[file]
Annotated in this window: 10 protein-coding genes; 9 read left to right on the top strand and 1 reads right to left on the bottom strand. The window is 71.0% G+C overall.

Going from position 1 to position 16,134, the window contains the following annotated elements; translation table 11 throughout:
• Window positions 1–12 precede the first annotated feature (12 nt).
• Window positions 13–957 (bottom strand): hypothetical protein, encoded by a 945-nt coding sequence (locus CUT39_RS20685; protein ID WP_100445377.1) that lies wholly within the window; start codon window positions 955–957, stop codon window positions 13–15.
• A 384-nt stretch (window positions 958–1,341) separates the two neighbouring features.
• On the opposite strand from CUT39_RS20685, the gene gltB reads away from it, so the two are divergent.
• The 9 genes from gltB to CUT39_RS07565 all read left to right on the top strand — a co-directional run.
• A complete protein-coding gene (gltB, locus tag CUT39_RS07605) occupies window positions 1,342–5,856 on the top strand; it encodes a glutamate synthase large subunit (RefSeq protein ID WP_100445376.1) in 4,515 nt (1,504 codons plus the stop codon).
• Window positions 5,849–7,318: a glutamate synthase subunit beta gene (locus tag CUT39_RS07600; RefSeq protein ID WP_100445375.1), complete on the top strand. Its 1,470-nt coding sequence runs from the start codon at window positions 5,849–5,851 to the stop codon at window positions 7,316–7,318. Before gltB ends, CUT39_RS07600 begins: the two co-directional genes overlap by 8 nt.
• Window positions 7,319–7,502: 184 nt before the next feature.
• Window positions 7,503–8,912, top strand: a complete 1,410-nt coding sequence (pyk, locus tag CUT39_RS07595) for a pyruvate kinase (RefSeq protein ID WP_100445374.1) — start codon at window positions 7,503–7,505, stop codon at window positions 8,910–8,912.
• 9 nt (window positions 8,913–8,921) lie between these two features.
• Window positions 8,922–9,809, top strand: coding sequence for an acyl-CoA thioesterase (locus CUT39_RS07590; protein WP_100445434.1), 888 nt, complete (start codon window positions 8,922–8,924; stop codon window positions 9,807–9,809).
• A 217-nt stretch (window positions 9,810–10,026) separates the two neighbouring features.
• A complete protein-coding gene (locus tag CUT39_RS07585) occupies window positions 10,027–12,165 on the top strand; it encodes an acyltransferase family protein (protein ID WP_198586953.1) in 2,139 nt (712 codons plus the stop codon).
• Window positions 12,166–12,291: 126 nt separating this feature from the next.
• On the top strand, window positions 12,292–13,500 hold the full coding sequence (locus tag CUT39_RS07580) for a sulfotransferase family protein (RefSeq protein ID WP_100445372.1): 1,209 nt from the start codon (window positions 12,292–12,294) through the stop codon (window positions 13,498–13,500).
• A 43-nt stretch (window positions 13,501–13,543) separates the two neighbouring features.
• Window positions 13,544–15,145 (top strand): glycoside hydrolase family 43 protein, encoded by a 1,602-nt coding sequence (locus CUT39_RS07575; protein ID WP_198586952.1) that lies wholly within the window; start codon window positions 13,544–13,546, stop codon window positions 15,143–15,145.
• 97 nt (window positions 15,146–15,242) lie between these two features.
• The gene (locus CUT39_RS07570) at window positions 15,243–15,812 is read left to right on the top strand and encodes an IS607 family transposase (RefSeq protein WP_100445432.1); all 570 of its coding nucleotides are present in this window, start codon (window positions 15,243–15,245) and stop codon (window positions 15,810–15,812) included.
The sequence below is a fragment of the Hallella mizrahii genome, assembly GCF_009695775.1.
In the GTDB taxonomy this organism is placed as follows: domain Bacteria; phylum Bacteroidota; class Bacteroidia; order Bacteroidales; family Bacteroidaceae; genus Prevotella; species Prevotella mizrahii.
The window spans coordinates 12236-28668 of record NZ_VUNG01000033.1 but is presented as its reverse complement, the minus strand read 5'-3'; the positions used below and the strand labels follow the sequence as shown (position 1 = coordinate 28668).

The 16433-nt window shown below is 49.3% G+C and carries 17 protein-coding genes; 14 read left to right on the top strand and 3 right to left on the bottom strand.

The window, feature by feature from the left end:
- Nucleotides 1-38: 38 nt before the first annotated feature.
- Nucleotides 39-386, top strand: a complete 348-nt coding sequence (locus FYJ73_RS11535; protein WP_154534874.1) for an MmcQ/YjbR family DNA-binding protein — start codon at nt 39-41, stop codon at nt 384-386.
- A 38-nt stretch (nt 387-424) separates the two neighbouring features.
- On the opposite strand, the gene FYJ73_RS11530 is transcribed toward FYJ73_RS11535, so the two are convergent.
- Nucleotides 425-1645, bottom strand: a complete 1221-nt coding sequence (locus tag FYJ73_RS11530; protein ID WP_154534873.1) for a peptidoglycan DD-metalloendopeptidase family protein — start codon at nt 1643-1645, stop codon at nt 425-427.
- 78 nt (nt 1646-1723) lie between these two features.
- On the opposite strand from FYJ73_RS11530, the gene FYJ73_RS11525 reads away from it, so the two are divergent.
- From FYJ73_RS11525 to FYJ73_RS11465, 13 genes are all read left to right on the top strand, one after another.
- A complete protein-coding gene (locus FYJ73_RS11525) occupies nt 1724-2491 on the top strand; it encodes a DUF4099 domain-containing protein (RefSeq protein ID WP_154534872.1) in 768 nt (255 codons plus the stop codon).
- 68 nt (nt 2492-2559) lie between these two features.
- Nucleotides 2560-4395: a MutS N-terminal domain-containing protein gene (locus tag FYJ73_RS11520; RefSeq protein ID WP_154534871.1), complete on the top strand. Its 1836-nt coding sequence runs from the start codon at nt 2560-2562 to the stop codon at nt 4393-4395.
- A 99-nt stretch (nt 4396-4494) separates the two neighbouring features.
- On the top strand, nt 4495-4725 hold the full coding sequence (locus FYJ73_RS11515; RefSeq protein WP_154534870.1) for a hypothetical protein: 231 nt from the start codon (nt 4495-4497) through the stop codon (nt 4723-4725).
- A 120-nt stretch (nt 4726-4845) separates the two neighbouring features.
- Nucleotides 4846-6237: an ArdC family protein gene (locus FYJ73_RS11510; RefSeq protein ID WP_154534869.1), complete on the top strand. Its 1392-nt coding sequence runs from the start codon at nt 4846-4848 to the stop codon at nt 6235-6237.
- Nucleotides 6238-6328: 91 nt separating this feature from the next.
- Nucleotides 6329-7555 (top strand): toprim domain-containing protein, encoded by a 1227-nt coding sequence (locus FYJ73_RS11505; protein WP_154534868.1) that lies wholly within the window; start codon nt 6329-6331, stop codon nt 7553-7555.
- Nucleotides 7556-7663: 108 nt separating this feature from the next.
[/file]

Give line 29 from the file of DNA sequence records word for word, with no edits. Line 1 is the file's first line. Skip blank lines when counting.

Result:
- A 38-nt stretch (nt 387-424) separates the two neighbouring features.